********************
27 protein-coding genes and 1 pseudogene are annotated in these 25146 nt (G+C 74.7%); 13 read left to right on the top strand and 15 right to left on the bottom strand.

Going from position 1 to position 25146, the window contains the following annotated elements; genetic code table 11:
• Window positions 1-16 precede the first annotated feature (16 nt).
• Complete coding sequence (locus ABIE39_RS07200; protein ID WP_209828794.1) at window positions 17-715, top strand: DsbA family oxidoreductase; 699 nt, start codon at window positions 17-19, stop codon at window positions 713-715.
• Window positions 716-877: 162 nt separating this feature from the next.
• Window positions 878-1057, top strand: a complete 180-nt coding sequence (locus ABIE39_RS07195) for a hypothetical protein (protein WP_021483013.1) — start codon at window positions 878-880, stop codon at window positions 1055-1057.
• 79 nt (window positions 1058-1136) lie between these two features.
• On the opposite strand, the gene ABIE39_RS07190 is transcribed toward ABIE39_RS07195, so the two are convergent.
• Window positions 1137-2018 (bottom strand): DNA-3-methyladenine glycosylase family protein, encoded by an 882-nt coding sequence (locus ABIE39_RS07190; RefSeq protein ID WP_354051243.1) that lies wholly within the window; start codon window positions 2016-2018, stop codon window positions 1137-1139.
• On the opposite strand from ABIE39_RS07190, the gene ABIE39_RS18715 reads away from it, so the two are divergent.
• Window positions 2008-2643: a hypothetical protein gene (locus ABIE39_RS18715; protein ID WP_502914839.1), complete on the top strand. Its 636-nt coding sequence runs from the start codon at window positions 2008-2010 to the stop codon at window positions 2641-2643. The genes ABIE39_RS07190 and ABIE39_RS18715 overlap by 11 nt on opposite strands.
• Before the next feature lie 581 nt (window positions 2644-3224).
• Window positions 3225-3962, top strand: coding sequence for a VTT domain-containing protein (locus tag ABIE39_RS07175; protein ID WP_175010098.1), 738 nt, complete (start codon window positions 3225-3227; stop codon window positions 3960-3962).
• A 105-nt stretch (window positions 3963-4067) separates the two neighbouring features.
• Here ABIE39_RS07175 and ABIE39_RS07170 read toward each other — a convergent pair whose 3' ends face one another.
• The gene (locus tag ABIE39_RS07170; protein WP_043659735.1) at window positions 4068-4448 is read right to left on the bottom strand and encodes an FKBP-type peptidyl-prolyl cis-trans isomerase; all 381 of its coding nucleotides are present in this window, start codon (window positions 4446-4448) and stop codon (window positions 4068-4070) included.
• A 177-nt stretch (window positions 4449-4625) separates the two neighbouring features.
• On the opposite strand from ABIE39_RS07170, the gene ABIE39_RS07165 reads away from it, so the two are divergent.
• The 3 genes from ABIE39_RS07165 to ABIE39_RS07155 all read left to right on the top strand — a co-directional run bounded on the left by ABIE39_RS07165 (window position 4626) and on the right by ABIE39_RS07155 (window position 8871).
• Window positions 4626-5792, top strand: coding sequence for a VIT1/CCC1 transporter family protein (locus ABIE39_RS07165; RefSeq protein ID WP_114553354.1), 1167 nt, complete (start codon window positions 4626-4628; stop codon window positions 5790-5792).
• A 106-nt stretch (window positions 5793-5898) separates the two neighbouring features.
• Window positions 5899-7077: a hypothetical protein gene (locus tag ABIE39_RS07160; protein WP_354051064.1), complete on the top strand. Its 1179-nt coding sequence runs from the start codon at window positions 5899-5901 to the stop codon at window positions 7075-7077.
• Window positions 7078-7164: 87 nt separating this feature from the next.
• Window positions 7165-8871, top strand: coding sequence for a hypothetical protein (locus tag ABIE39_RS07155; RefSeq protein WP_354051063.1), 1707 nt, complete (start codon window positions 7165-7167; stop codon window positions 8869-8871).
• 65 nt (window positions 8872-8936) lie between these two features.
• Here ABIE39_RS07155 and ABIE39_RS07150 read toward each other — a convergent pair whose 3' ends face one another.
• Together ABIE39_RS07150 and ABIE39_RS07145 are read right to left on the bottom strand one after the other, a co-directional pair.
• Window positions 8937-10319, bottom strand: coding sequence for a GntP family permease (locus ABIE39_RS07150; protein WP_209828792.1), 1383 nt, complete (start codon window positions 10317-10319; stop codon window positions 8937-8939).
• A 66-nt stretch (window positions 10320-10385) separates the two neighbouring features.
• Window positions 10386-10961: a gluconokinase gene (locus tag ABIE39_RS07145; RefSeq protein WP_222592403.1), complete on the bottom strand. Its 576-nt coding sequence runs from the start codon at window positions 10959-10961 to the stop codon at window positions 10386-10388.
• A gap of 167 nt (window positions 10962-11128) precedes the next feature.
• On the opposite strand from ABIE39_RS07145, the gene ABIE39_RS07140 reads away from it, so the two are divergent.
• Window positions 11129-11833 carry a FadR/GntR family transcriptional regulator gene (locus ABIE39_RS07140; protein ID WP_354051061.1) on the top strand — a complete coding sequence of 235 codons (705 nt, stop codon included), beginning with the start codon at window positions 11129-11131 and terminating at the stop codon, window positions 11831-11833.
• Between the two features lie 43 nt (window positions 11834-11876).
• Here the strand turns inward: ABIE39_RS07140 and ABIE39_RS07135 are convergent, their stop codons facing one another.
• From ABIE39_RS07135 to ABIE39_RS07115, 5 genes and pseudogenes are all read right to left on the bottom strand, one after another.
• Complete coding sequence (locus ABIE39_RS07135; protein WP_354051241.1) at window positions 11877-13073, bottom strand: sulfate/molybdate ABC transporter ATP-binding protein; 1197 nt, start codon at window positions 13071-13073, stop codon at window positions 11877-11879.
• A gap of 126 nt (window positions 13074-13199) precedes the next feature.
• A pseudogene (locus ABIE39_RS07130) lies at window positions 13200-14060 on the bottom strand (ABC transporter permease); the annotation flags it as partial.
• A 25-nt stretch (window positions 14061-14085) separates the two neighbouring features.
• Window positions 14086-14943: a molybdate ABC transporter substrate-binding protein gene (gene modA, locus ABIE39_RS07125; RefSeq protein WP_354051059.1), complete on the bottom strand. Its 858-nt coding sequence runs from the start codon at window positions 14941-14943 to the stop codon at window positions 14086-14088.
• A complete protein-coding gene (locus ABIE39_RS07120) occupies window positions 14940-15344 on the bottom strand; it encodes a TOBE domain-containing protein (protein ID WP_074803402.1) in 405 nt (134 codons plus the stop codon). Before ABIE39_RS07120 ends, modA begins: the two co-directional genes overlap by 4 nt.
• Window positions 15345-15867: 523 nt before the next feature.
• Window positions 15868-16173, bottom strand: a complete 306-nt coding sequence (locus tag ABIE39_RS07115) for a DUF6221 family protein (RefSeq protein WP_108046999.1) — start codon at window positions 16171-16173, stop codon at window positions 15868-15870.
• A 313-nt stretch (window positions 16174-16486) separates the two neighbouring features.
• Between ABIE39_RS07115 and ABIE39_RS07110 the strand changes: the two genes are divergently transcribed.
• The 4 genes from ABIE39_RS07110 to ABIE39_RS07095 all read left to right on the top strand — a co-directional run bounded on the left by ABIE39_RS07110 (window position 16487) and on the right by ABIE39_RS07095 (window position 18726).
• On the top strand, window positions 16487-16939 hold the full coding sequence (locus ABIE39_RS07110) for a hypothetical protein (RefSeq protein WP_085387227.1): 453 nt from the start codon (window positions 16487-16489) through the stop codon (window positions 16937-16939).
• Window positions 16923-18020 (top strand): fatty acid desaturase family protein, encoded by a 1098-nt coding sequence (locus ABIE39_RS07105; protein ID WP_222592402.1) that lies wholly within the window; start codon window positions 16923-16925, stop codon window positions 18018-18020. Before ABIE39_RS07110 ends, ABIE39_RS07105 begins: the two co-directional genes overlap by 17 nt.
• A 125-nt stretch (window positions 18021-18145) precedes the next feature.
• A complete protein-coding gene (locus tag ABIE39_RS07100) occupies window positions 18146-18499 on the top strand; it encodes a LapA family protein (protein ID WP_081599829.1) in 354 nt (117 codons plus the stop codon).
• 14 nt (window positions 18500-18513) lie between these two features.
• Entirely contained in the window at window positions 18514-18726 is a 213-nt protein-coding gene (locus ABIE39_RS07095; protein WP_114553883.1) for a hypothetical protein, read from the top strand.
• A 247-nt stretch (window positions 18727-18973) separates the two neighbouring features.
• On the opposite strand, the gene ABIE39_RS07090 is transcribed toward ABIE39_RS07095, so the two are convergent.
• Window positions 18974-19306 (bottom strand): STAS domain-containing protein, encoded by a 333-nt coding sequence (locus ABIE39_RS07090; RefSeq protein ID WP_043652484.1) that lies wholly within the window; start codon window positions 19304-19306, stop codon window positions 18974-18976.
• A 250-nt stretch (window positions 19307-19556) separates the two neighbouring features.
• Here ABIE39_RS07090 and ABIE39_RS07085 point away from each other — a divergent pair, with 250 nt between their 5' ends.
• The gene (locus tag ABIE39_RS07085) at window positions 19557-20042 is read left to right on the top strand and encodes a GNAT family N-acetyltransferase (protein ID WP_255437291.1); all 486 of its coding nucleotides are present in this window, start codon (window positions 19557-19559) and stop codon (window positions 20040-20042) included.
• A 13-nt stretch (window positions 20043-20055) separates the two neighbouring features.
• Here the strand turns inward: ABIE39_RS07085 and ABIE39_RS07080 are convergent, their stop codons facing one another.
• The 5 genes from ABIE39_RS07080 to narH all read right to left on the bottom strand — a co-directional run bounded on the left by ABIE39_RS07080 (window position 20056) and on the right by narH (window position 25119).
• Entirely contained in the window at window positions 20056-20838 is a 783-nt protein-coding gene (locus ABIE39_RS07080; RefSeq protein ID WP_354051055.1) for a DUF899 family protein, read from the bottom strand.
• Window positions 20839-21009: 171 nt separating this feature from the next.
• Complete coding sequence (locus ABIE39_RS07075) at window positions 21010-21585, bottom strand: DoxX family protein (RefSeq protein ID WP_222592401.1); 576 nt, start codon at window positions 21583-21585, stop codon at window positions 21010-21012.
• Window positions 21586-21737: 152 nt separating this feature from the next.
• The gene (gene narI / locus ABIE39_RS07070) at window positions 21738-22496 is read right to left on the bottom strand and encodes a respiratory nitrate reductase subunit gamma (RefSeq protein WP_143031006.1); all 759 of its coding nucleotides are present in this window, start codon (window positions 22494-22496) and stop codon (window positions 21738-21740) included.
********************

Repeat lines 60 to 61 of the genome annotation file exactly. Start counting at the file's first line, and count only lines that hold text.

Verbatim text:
• A 13-nt stretch (window positions 20043-20055) separates the two neighbouring features.
• Here the strand turns inward: ABIE39_RS07085 and ABIE39_RS07080 are convergent, their stop codons facing one another.